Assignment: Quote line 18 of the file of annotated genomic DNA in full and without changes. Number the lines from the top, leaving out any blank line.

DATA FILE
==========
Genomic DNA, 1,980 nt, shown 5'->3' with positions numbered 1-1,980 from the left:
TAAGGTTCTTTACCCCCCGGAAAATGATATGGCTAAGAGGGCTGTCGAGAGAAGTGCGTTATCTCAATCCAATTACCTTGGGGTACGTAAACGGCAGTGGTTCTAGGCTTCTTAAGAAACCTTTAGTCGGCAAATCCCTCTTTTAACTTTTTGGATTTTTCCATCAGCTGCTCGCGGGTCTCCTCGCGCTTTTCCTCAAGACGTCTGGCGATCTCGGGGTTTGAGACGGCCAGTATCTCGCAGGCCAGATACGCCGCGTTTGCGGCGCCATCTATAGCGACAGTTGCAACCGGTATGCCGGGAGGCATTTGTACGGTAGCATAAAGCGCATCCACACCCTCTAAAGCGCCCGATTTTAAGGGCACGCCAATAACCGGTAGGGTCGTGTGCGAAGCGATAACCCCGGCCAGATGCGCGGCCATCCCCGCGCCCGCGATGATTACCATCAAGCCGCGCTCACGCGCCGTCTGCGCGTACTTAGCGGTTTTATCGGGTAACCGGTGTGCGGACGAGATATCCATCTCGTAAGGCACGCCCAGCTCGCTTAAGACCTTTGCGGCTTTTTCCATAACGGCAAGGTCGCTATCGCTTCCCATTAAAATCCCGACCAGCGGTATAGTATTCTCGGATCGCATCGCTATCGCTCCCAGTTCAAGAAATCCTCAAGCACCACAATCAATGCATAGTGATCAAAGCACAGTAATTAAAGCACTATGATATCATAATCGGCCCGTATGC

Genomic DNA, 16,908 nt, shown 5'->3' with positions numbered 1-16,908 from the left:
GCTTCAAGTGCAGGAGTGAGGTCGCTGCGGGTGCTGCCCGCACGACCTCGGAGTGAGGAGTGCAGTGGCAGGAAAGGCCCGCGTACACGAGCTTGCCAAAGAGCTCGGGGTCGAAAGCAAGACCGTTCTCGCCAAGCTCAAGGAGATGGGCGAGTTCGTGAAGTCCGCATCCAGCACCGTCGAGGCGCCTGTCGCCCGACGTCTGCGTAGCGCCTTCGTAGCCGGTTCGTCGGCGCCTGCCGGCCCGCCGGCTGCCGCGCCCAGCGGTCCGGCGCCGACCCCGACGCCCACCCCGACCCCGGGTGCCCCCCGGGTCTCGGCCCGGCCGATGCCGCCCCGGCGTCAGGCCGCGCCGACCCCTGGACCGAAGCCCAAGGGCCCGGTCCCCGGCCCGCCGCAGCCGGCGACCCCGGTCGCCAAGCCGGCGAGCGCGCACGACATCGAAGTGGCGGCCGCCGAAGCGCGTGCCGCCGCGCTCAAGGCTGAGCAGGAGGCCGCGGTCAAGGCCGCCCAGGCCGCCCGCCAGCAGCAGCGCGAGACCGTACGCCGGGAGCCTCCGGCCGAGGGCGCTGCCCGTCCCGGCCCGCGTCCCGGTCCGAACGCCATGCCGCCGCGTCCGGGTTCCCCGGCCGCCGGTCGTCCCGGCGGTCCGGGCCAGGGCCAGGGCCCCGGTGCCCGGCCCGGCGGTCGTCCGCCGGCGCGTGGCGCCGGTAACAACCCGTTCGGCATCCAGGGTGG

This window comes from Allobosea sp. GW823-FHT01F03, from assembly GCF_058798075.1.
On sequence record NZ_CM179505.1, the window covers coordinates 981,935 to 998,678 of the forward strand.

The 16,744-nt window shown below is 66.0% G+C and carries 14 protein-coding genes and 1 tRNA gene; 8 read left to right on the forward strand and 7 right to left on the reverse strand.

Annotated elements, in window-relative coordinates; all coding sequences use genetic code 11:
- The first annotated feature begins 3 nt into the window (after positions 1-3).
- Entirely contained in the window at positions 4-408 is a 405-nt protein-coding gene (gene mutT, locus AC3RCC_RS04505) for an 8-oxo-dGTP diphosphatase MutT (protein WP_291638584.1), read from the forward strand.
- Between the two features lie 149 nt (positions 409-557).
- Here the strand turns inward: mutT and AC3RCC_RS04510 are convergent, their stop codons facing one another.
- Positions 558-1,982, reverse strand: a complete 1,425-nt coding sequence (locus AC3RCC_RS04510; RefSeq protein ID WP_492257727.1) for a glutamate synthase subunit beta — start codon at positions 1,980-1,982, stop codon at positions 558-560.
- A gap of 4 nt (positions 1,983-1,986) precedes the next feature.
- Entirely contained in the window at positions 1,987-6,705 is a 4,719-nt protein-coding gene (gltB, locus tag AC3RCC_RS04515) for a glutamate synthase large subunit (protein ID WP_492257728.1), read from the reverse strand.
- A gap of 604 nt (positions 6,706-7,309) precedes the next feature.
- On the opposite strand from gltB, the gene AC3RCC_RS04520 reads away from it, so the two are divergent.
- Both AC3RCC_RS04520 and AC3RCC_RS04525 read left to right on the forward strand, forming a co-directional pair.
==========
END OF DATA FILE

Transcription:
- Both AC3RCC_RS04520 and AC3RCC_RS04525 read left to right on the forward strand, forming a co-directional pair.